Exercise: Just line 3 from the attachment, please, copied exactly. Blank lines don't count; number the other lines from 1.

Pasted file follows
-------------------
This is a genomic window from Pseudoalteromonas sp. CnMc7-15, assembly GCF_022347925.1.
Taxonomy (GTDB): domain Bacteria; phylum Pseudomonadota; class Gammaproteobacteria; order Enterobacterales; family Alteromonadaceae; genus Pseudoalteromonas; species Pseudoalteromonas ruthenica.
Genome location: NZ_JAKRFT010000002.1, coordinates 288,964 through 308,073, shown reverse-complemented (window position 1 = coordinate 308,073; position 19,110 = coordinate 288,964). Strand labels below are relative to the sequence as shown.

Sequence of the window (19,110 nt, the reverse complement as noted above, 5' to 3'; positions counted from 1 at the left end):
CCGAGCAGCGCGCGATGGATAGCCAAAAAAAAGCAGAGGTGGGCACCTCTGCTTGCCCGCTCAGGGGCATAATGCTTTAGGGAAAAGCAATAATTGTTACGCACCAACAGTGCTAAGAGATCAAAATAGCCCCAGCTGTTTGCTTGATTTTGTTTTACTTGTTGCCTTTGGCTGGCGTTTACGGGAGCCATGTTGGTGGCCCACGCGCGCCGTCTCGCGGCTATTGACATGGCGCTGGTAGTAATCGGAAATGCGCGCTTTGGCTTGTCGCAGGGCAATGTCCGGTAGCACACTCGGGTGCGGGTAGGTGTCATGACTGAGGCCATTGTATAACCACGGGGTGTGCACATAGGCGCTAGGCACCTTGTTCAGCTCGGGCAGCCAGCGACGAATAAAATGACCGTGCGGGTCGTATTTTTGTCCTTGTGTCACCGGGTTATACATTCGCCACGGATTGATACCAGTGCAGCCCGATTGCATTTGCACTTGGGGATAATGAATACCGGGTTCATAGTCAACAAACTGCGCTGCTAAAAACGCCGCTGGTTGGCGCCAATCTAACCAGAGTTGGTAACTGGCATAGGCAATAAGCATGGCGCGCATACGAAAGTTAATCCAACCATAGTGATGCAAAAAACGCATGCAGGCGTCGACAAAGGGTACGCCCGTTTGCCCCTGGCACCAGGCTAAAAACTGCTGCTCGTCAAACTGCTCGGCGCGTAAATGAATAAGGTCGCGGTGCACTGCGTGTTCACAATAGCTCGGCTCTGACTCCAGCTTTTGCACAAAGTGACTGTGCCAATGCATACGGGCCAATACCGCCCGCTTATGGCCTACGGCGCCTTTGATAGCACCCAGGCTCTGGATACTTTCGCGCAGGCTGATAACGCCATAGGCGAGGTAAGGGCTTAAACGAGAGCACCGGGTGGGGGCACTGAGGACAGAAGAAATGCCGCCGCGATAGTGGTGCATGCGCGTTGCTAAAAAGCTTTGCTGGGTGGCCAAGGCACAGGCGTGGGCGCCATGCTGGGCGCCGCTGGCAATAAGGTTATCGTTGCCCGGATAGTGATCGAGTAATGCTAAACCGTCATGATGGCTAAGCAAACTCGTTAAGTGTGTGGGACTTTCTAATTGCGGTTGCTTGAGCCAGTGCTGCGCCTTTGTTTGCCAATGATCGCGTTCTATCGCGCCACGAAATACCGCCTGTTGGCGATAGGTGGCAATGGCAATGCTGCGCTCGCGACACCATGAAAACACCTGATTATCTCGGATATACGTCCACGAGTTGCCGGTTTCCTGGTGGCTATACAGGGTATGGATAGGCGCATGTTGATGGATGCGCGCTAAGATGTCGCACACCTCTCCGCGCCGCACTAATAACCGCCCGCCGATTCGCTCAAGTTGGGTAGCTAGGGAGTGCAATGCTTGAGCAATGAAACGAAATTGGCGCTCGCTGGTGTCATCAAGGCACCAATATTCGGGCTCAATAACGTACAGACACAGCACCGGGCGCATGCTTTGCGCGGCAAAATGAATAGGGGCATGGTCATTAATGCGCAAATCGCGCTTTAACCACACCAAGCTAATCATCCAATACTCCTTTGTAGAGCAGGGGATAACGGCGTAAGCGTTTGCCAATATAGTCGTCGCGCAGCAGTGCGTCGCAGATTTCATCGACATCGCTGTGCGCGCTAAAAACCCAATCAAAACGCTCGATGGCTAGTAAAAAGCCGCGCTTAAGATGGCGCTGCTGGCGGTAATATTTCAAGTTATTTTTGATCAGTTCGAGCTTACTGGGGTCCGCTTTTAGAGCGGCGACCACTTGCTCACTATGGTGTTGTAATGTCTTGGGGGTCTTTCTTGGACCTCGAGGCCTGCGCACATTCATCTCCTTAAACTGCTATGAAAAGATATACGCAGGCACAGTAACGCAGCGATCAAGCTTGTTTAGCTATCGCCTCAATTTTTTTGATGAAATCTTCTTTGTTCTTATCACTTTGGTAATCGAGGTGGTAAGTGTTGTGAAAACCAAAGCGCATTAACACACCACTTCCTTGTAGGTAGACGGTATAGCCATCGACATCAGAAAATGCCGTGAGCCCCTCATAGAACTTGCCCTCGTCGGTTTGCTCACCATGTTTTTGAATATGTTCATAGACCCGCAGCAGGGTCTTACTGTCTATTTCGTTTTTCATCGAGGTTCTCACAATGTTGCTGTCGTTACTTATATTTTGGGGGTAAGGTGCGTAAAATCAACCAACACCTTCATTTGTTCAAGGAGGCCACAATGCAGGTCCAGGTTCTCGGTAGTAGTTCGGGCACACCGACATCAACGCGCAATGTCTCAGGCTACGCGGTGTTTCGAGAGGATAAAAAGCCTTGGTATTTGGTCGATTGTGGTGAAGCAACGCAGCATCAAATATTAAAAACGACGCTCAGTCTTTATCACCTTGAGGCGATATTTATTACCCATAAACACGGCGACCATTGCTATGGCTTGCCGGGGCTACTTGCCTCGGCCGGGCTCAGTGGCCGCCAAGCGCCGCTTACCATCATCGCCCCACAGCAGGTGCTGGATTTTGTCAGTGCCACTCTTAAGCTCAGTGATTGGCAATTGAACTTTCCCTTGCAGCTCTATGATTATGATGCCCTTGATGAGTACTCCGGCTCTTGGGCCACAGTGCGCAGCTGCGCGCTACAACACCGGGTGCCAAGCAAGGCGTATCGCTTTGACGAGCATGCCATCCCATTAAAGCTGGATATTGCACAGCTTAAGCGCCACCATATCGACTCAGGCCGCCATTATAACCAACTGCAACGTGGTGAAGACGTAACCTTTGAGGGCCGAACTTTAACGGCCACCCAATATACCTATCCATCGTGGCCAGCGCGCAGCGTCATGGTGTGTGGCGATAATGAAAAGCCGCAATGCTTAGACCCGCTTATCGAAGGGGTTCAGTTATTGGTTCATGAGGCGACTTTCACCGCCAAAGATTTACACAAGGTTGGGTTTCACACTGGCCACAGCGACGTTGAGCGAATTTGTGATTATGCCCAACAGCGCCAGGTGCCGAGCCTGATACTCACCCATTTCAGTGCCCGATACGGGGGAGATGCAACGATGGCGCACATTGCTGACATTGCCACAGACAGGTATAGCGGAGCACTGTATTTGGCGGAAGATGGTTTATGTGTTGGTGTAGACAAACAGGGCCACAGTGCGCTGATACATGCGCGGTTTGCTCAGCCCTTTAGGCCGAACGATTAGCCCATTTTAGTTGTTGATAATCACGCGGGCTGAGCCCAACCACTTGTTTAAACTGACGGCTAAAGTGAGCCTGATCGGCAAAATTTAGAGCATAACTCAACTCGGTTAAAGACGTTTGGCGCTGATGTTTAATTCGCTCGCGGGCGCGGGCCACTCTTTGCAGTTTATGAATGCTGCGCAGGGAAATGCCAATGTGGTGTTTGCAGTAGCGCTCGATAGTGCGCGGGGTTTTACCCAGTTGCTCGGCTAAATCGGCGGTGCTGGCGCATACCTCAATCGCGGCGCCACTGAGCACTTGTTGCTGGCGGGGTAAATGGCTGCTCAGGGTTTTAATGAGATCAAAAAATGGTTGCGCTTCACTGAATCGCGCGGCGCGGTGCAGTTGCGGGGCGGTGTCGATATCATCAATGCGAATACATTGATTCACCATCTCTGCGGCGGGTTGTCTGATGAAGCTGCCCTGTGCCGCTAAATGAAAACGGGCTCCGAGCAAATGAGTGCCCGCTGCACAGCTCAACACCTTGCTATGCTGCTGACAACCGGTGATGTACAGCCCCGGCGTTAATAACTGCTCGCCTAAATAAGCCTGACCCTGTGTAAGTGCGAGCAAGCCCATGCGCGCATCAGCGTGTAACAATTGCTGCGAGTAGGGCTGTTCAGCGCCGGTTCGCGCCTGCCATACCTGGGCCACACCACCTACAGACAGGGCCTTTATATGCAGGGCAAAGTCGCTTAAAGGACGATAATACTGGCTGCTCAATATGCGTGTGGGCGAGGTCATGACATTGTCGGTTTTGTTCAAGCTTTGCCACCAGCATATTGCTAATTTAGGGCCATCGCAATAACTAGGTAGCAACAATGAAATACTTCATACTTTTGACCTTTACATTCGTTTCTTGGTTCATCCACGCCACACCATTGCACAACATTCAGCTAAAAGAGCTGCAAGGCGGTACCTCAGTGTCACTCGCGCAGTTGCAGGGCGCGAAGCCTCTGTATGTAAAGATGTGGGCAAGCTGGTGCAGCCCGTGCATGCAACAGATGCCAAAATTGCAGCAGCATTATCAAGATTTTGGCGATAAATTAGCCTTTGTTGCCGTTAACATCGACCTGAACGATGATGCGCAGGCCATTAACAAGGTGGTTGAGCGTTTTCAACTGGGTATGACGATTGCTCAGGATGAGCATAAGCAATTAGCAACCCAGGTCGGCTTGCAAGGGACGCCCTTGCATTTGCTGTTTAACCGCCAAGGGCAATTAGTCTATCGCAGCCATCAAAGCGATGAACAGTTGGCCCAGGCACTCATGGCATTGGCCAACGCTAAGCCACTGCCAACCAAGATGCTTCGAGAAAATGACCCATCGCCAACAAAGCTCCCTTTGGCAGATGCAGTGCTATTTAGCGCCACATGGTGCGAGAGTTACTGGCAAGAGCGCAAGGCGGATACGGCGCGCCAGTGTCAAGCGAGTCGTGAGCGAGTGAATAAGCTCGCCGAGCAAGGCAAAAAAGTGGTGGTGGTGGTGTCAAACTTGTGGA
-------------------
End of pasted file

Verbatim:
Genome location: NZ_JAKRFT010000002.1, coordinates 288,964 through 308,073, shown reverse-complemented (window position 1 = coordinate 308,073; position 19,110 = coordinate 288,964). Strand labels below are relative to the sequence as shown.